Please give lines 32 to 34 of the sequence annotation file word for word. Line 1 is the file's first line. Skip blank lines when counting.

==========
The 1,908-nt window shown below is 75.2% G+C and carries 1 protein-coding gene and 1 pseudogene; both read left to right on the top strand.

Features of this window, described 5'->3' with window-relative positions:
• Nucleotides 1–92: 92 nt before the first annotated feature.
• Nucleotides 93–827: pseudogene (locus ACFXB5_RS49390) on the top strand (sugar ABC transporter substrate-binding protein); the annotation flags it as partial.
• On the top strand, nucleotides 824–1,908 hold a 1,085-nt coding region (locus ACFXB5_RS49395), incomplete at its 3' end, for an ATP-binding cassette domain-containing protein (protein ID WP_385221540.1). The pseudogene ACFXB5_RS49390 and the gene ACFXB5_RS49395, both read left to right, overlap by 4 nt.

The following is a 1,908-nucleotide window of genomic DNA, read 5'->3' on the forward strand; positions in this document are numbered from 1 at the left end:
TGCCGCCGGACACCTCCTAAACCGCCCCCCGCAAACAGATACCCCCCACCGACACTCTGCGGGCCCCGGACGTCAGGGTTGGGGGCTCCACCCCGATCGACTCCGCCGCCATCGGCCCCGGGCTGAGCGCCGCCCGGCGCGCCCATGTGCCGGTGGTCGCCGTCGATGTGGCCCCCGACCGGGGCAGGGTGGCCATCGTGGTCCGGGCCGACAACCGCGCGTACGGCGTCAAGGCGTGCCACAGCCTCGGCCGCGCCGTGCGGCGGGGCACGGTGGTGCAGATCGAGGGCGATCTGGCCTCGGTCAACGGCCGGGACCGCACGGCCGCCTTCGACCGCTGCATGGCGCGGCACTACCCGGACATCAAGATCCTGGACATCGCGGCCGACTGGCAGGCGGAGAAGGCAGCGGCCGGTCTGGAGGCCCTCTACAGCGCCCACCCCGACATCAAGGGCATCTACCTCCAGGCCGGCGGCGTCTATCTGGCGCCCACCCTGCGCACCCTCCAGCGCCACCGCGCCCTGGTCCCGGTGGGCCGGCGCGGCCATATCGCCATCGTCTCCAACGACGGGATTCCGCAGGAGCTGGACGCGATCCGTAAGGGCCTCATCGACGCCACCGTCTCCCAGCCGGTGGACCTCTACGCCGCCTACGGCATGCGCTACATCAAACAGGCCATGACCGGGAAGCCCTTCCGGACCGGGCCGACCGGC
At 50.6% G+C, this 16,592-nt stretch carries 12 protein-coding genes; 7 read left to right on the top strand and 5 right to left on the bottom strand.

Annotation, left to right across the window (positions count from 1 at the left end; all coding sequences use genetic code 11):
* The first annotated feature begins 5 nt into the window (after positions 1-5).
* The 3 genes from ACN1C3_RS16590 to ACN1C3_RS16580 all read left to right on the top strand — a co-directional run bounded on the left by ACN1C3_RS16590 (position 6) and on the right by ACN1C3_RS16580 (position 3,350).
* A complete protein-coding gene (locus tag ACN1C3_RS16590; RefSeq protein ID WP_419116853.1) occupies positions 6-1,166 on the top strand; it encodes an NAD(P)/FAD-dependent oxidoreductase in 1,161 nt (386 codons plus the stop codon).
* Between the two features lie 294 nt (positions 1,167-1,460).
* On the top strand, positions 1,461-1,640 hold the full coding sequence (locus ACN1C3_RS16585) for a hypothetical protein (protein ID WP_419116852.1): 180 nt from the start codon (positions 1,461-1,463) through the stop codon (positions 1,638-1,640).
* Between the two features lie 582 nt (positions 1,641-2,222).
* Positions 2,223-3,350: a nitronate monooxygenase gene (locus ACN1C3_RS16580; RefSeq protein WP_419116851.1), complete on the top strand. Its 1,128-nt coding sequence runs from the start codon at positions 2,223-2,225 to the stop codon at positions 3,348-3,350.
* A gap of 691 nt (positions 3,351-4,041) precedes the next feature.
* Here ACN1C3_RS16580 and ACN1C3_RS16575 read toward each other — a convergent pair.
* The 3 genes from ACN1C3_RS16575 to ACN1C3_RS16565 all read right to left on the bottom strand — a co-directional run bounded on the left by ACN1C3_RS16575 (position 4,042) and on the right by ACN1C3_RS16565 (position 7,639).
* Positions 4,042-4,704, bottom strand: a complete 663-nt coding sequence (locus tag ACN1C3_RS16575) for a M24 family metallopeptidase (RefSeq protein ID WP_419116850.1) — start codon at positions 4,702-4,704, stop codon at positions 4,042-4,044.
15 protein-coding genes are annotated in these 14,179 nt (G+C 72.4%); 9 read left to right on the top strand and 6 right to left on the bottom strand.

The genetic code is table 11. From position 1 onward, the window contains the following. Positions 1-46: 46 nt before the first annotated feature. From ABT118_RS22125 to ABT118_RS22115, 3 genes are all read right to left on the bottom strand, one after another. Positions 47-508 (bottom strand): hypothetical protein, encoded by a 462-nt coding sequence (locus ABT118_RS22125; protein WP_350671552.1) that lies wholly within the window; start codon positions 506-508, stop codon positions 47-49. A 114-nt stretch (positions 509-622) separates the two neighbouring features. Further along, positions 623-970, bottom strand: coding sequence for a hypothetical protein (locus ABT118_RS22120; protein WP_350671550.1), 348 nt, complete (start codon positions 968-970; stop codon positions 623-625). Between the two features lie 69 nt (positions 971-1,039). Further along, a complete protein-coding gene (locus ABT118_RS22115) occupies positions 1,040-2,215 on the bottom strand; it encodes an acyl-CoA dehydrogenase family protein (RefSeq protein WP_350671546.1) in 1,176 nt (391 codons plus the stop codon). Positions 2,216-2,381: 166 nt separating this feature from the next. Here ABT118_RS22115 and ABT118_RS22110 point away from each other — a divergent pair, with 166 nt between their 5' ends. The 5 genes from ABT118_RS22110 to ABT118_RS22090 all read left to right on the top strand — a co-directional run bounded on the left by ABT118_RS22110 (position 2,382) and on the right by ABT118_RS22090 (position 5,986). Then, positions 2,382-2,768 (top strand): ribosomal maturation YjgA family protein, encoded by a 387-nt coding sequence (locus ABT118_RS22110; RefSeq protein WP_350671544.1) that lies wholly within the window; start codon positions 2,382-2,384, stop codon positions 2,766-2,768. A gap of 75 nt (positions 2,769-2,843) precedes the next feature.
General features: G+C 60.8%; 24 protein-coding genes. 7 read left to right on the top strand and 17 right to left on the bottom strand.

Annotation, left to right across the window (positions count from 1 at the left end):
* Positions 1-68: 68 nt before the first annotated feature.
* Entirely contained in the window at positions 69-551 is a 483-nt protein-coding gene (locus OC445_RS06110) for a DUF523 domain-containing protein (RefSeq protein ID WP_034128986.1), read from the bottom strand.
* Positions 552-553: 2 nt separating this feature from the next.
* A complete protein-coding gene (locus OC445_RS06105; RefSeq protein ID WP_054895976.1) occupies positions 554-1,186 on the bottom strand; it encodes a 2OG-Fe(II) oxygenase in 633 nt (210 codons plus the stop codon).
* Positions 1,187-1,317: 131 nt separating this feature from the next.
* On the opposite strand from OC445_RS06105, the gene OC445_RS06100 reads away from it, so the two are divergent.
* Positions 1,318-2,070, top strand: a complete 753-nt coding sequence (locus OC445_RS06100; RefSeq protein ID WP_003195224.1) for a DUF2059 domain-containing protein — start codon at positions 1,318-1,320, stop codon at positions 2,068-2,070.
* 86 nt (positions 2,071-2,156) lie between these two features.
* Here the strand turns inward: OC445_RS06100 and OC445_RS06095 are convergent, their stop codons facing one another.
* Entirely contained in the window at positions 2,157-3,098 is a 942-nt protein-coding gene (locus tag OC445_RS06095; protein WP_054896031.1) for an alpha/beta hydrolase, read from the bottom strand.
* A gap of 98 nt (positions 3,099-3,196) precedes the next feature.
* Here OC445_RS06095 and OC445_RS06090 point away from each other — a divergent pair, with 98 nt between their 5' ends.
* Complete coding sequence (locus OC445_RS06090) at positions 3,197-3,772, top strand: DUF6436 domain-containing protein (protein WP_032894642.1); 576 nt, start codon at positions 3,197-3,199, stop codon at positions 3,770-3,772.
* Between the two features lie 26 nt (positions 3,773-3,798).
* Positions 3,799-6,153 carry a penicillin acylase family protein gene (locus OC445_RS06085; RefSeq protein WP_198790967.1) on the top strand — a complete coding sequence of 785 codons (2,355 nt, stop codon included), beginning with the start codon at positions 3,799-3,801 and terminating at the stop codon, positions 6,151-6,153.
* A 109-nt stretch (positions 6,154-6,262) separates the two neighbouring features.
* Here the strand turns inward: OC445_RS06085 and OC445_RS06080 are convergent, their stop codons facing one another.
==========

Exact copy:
* 86 nt (positions 2,071-2,156) lie between these two features.
* Here the strand turns inward: OC445_RS06100 and OC445_RS06095 are convergent, their stop codons facing one another.
* Entirely contained in the window at positions 2,157-3,098 is a 942-nt protein-coding gene (locus tag OC445_RS06095; protein WP_054896031.1) for an alpha/beta hydrolase, read from the bottom strand.